Depression Treatment
in Orange County, CA

Depression is one of the most common mental health disorders in the United States. According to the National Institute of Mental Health (NIMH), an estimated 17.3 million (7.1%) of U.S. adults have had at least one major depressive episode.

While common, depression is a serious mood disorder that can cause severe symptoms that affect how a person thinks, feels, and handles daily activities.

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Major Depressive Disorder

Major depressive disorder is a medical condition characterized by persistent feelings of sadness and despair over long periods. People with major depression can experience a loss of interest in daily life. While the exact cause of depression is not well understood, based on our understanding of the brain and the emotions we feel, it is believed that one of the causes of depression is an imbalance in neurotransmitters in the brain, which are chemical messengers used to regulate feelings.

Experts theorize that some types of depression may have a genetic component. Like other mental health conditions, depression is known to run in families. Other theories attribute the development of depression to negative environments, circumstances, or past traumatic experiences. 

Depression can occur as one or multiple episodes throughout a person’s life. Everyone feels low from time to time. However, major depression occurs when these feelings are intense and disproportionate to the circumstances. These feelings range from mild to severe and persist most of the day, almost every day.

Symptoms of Depression include:

  • Feelings of sadness, despair, or hopelessness 
  • No longer finding interest in activities typically enjoyed such as hobbies, entertainment, or spending time with loved ones.
  • Intervals of being easily irritated or frustrated
  • Difficulting falling asleep or staying asleep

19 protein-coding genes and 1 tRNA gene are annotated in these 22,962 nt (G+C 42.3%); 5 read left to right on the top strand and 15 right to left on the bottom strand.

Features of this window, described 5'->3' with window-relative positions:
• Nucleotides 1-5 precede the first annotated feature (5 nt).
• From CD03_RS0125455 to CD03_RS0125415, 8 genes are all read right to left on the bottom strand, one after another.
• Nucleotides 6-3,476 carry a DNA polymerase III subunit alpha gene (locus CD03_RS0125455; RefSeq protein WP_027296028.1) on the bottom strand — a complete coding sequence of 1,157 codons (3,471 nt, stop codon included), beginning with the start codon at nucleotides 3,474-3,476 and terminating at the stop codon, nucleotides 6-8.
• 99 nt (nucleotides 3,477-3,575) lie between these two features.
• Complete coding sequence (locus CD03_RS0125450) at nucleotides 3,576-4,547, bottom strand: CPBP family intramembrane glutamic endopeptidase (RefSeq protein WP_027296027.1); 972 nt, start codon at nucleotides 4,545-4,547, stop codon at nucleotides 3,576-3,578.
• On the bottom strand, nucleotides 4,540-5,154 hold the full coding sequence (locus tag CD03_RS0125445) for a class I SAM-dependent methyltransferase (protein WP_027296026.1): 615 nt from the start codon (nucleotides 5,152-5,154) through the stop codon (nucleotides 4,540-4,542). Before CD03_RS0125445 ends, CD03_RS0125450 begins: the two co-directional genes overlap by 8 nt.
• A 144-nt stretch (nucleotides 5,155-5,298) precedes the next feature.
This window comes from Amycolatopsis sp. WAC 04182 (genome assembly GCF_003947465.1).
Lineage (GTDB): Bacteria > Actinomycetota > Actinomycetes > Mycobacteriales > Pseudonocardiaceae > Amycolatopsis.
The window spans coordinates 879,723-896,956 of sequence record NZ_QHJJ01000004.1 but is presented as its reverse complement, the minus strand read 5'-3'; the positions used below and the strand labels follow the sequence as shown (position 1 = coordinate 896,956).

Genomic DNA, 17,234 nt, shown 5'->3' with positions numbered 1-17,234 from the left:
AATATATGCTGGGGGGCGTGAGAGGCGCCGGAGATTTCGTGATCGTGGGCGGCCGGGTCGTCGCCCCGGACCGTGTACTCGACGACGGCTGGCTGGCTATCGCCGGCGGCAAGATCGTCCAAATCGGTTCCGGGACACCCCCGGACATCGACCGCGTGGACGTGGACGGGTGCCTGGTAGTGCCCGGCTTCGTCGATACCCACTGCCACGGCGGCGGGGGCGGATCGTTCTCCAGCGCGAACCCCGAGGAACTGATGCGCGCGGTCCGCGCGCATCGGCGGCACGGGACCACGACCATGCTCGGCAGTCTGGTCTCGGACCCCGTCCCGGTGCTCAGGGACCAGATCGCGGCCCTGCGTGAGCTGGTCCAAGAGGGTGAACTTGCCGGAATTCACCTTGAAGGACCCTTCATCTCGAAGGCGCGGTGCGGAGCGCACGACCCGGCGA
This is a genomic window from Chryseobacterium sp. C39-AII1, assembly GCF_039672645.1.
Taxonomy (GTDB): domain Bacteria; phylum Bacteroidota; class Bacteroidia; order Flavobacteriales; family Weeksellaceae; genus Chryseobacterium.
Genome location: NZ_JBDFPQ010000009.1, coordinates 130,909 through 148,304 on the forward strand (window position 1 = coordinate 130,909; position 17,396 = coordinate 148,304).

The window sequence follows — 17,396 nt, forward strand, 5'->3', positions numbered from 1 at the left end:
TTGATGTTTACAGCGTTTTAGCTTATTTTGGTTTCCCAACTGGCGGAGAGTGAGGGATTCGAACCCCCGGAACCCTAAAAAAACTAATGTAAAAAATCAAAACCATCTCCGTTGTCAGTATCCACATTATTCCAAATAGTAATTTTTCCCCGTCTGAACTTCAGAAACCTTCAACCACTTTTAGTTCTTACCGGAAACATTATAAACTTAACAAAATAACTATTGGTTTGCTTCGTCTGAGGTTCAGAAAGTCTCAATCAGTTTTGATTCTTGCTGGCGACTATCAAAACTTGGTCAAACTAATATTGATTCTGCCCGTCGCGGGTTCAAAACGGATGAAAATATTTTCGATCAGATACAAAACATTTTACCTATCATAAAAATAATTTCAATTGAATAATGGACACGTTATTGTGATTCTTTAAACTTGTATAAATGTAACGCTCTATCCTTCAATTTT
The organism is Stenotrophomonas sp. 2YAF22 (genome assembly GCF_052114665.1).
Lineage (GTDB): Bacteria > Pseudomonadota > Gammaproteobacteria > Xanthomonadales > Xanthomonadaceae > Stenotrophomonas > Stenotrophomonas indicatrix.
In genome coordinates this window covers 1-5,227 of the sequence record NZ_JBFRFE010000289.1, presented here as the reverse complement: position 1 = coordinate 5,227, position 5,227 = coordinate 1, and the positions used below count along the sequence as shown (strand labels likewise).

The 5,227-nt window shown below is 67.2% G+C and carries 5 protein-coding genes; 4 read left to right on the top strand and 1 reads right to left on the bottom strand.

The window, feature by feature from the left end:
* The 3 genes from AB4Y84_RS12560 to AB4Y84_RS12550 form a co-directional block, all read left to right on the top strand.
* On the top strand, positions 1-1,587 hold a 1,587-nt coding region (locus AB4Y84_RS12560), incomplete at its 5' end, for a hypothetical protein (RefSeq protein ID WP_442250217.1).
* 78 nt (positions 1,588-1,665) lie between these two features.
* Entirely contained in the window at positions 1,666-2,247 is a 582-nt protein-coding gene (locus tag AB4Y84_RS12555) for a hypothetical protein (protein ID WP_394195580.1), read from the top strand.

• Sleeping too much or having trouble getting out of the bed
  • Lethargy and lack of energy, even for small tasks
  • Reduced appetite and weight loss
  • Increased appetite and weight gain
  • Anxiety and inability to relax
  • Slowed cognition, speech, or motor function
  • Feelings of guilt and shame
  • Feeling that one’s life is not valuable
  • Dwelling past failures and blaming oneself for misfortune or mistakes
  • Difficulty concentrating on tasks and making decisions
  • Memory problems
  • Thoughts of death or suicide
  • Unexplained bodily pains and aches

Living with depression can mean no longer being able to recognize oneself. Things that once brought pleasure no longer spark joy the way they used to. Being around others drains energy and people may begin to isolate themselves as a result. They may not want those who care for them to see them sad or potentially bring others down as well. Complex webs of shame and guilt can exist that don’t reflect reality and serve only as emotional weight.

When depression becomes debilitating, it can be difficult to hold down a job, maintain relationships, and manage basic life tasks, like nutrition and hygiene. The best solution for anyone experiencing the pain of a major depressive disorder is to get help from professionals and support from family or a trusted network of care.

Dysthymic Disorder

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Dysthymic disorder, also known as dysthymia or persistent depressive disorder, is a type of depression that is characterized by less intense symptoms that last for two years or more. Dysthymia involves depressive symptoms over a long time punctuated by temporary spans of normal mood.